Friday 10:00 pm: Michael Ventrella Reading (Ends at: 10:25 pm) Bethesda
Author: Michael A. Ventrella
Saturday 2:00 pm: Writing Workshop (Ends at: 3:55 pm) Boardroom
Coordinators: Andrew FoxMichael A. VentrellaAllen L. Wold (M), Darcy Wold
Allen Wold will lead a panel of authors in a hands on workshop. Learn many skills as you work on a short story. All you need is a pen and paper. Limited to 15 people.
Saturday 11:00 pm: Eye of Argon (Ends at: 11:55 pm) Bethesda
Panelists: Hildy SilvermanIan Randal StrockMichael A. Ventrella (M)
Our panelists read the worst fantasy story ever written, mistakes and all, and if they laugh or read it incorrectly, they are forced to act out the story. Just try not to fall over laughing! At some point, volunteers from the audience can participate and discover firsthand the author’s contentious relationship with spelling, capitalization and punctuation.
Sunday 10:00 am: Abusing Authors (Ends at: 10:55 am) Rockville/ Potomac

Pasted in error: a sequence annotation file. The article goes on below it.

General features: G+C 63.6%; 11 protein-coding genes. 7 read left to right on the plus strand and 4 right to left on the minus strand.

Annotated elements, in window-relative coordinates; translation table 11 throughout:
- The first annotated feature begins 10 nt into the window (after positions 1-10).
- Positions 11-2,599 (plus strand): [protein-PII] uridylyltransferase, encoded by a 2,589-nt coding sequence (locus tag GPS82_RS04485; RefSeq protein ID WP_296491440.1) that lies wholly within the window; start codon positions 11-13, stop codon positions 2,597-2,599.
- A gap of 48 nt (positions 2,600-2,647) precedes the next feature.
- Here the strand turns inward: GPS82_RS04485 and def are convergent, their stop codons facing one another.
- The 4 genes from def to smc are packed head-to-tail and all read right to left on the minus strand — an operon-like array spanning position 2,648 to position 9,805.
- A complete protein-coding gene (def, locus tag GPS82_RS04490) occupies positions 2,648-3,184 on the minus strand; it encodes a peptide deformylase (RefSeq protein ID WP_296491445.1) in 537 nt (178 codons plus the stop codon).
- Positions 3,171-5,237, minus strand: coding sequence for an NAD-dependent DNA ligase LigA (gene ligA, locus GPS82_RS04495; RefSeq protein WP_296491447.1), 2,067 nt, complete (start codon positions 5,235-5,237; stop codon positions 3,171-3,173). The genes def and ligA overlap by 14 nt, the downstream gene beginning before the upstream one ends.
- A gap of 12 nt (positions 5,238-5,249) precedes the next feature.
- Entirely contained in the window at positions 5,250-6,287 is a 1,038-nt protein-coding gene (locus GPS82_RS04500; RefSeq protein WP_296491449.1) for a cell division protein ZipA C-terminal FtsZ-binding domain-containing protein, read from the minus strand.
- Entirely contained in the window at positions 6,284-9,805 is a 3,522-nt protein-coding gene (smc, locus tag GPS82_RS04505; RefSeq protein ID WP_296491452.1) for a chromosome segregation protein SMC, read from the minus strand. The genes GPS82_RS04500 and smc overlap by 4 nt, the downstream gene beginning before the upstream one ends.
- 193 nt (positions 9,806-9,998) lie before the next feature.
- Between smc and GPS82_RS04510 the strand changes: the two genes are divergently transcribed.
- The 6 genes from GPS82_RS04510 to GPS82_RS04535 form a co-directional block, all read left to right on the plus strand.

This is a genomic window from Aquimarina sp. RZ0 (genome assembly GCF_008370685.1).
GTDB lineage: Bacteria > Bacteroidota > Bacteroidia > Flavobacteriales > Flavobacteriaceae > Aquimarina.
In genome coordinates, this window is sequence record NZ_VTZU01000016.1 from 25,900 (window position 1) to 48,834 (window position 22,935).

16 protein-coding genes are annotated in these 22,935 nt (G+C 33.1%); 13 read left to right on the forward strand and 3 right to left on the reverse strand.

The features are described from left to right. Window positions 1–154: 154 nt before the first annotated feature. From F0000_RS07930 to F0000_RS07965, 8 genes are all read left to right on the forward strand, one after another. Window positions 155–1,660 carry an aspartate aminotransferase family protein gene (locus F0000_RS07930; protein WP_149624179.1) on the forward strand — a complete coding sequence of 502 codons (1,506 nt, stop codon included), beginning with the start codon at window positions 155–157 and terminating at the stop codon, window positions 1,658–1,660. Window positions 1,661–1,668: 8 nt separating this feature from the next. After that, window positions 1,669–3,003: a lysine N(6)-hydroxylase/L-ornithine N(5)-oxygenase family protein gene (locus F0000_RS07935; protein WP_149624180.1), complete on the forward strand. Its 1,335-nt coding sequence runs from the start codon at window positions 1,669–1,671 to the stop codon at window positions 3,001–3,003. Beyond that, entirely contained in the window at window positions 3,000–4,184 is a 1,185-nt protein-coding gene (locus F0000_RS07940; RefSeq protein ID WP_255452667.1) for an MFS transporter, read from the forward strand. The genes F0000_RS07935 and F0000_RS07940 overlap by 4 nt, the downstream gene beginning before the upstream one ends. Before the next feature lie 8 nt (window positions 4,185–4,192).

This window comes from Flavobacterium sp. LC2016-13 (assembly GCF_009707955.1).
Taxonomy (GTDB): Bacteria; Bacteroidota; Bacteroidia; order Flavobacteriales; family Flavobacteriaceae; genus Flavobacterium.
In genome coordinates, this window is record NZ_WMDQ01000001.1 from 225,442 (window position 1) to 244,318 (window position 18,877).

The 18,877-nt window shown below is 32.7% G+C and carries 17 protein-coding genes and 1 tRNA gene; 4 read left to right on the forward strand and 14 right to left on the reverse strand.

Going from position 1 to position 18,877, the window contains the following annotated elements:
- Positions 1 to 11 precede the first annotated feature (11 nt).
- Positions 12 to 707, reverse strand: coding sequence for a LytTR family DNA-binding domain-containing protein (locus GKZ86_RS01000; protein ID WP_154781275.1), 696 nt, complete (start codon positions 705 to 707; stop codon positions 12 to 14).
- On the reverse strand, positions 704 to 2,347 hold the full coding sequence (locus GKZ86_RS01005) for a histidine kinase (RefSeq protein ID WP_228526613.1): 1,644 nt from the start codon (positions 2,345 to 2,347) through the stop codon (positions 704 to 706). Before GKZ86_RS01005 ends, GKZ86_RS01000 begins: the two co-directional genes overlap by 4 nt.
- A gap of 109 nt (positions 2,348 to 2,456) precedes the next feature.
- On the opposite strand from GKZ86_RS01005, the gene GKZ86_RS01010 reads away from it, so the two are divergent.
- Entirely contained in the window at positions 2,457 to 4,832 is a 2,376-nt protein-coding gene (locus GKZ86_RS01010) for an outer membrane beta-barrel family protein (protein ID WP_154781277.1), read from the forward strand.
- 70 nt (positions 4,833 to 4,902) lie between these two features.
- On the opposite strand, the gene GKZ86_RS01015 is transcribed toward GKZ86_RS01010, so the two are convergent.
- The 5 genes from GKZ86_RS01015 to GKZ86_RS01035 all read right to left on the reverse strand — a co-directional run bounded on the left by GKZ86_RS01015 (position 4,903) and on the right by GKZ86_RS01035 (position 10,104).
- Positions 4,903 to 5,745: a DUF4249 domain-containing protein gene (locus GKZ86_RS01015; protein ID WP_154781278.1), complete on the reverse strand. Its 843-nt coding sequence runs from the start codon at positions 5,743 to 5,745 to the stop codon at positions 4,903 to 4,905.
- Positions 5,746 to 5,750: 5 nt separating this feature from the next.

Panelists: Sarah AveryScott EdelmanWill McIntosh (M), Lawrence M. SchoenIan Randal StrockMichael A. Ventrella
Panelists answer whatever questions the audience has on writing, editing, character development, agents, and others. Includes many non-writer-parts-of-being-a-writer, such as being your own boss, setting schedules, and so on.
Sunday 11:00 am: Writing Workshop (Follow-up) (Ends at: 11:55 am) Suite 1209
Coordinators: Michael A. VentrellaAllen L. Wold (M), Darcy Wold
A one hour follow-up session.
Sunday 12:00 pm: Political Dynamite (Ends at: 12:55 pm) Bethesda
Panelists: Sunny MoraineJames MorrowMalka Older (M), Michael A. Ventrella
Writers and editors talk about how they address current events in their work and in social media–and what they don’t.